Bill Stuntz has an excellent piece in The Weekly Standard that takes the conventional wisdom on Iraq to task and asks what we really need to do to win:
A seemingly quick and easy military victory has turned sour. The costs, in blood and treasure, have escalated. Victory looks uncertain and distant. It seems the time has come, if not to cut and run, then surely to cut our losses. If ever the principle of sunk cost applied to warfare, it would seem to apply here.
But that instinct is wrong. Warfare is not like investment banking. At precisely the moment an economist might say to stop throwing good money after bad, a wise military strategist might say to double the bet.
Why might that be so? For one thing, willingness to raise the stakes often wins the game. Why do insurgent gangs, who have vastly smaller resources and manpower than the American soldiers they fight, continue to try to kill those soldiers? The answer is, because they believe they only have to kill a few more, and the soldiers will leave. They need not inflict a military defeat (which would be impossible, given the strength of the American military)–all they need to do is survive until American voters decide to throw in the towel, which might happen at any moment.
The enemy knows that they can’t win on the battlefield — as bad as our casualties are, theirs are orders of magnitude higher. That’s never been their goal. Our enemy knows that if they can force the American people to lose their faith in the war, as they did with Vietnam, their victory is assured. And surely enough, we’re falling right into their hands. Those who have studied the plans of the enemy understand this: our chattering classes do not. We’re about to hand al-Qaeda the greatest victory that they have ever had: we’re about to ensure that terrorism becomes even more emboldened in the years to come.
What’s even more disheartening is that even the Bush Administration is getting in on the game. If President Bush announces that he intends to follow the Democrat’s plan for disaster and pull out troops on an arbitrary timetable, he’ll destroy the Republican Party. We cannot afford the price of failure in Iraq — while the current cost seems great, it is nothing compared to what we’ll face when Iraq becomes a petri dish for terrorism.
Senator McCain is right — we need more troops in Iraq to pacify Baghdad and help set the conditions where the Iraqis can take the initiative again. As Prof. Stuntz continues:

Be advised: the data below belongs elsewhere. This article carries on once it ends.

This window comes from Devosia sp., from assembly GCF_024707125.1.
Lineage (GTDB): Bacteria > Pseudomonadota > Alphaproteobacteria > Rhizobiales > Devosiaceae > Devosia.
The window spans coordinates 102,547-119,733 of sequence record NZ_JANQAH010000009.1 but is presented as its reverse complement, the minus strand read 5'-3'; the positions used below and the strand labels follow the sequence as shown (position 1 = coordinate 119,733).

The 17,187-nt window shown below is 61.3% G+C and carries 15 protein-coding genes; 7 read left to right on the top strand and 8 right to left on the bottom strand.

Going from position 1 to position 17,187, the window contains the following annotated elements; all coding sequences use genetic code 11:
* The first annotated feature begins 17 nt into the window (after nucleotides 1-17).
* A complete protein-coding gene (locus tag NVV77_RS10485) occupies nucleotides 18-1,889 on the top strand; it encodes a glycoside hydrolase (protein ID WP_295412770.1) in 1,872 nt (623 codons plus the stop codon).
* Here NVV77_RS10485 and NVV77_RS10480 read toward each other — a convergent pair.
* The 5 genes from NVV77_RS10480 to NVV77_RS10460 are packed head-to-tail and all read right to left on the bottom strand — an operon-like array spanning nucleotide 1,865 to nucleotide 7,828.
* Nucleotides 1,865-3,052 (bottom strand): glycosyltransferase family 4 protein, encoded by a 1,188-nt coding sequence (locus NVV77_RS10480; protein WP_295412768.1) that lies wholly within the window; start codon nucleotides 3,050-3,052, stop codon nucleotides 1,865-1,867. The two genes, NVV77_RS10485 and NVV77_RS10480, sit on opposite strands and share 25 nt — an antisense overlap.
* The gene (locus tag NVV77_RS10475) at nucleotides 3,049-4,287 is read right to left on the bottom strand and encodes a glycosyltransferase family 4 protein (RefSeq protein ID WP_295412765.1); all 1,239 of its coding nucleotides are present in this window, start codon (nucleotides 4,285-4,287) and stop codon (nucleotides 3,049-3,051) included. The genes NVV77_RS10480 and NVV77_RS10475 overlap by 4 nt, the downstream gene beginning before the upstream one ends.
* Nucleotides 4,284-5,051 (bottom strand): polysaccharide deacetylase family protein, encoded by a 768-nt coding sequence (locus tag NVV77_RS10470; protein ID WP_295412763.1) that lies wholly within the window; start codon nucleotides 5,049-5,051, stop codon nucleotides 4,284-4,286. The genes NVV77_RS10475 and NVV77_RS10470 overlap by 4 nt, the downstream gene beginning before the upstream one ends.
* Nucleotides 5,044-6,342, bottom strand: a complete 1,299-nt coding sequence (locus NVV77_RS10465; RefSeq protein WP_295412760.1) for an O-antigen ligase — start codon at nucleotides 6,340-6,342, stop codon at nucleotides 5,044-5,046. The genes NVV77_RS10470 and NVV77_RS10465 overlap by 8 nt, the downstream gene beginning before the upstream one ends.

Counterinsurgency warfare is more about protecting than killing–like a nationwide exercise in community policing. And the lesson of the 1990s in American cities is that the best way to reduce the level of criminal violence is to put more cops on the street. The lesson of the past three years in Iraq is the same: If the goal is to cut our losses, the best move is not to pull back, but to dive in–flood the zone, put as many boots as possible on the most violent ground. Do that, and before long, the ground in question will be a good deal less violent.
War is not poker; the stakes in Iraq are much higher than a little money or a few chips. But war’s psychology bears some resemblance to a well-played game of cards. The only way Americans lose this war is to fold. That seems likely to be the next move, but it is the last thing we should do. Far better to call and raise. Our cards are better than theirs, if only we have the nerve to play them.
If we once again telegraph our weakness to the terrorists, their next move will be to raise the stakes in Afghanistan, and push us out there. It won’t be long before the American homeland will come under attack again — no matter how much we spend, we cannot guarantee that we’ll stop every terrorist attack. As the Democrats dismantle the NSA wiretapping networks and further hinder our ability to fight back on the domestic front, we’re headed on a path towards defeat.
If Baghdad looks bad today, just imagine when that level of violence starts hitting our shores. Our enemy has a finite amount of resources to commit to battle — every day they lose fighting an ultimately hopeless battle in Iraq is a day that can’t devote those resources to causing trouble elsewhere. If we free up the battlespace in Iraq, those resources will be dedicated to attacking our interests here and abroad — we dare not allow that to happen.
Prof. Stuntz is right — our best bet is to secure the situation, and that requires more boots on the ground. If we don’t have the guts to finish the job in Iraq, then we will face even larger problems in the future. Now is not the time to cut and run, but to put our cards down on the table and defeat our enemy. If we fail to do so, they will quickly learn the lesson that they can easily cause us to fold just by raising the stakes enough. That is not the message we want to be sending to our enemies at this time of upheaval.